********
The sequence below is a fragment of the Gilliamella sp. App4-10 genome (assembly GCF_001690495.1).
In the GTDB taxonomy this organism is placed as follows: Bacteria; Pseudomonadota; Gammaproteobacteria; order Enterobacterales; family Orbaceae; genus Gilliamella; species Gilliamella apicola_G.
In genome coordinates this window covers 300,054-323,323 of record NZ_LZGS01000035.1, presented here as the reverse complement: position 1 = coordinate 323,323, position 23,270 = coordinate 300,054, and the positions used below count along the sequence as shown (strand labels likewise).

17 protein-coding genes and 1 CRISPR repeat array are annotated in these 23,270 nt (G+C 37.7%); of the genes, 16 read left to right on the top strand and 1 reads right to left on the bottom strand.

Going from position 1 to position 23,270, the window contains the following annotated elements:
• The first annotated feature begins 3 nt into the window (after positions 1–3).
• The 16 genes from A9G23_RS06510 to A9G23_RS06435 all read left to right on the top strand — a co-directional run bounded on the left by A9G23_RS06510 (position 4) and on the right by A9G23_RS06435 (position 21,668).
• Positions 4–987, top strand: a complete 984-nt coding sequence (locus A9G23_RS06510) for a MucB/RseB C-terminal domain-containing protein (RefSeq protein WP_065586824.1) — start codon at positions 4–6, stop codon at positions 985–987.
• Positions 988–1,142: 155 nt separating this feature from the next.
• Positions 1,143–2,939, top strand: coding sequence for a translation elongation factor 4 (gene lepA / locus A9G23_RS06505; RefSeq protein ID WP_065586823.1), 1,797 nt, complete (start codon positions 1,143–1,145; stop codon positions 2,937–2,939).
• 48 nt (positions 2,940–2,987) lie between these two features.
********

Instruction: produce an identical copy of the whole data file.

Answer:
The sequence below is a fragment of the Gilliamella sp. App4-10 genome (assembly GCF_001690495.1).
In the GTDB taxonomy this organism is placed as follows: Bacteria; Pseudomonadota; Gammaproteobacteria; order Enterobacterales; family Orbaceae; genus Gilliamella; species Gilliamella apicola_G.
In genome coordinates this window covers 300,054-323,323 of record NZ_LZGS01000035.1, presented here as the reverse complement: position 1 = coordinate 323,323, position 23,270 = coordinate 300,054, and the positions used below count along the sequence as shown (strand labels likewise).

17 protein-coding genes and 1 CRISPR repeat array are annotated in these 23,270 nt (G+C 37.7%); of the genes, 16 read left to right on the top strand and 1 reads right to left on the bottom strand.

Going from position 1 to position 23,270, the window contains the following annotated elements:
• The first annotated feature begins 3 nt into the window (after positions 1–3).
• The 16 genes from A9G23_RS06510 to A9G23_RS06435 all read left to right on the top strand — a co-directional run bounded on the left by A9G23_RS06510 (position 4) and on the right by A9G23_RS06435 (position 21,668).
• Positions 4–987, top strand: a complete 984-nt coding sequence (locus A9G23_RS06510) for a MucB/RseB C-terminal domain-containing protein (RefSeq protein WP_065586824.1) — start codon at positions 4–6, stop codon at positions 985–987.
• Positions 988–1,142: 155 nt separating this feature from the next.
• Positions 1,143–2,939, top strand: coding sequence for a translation elongation factor 4 (gene lepA / locus A9G23_RS06505; RefSeq protein ID WP_065586823.1), 1,797 nt, complete (start codon positions 1,143–1,145; stop codon positions 2,937–2,939).
• 48 nt (positions 2,940–2,987) lie between these two features.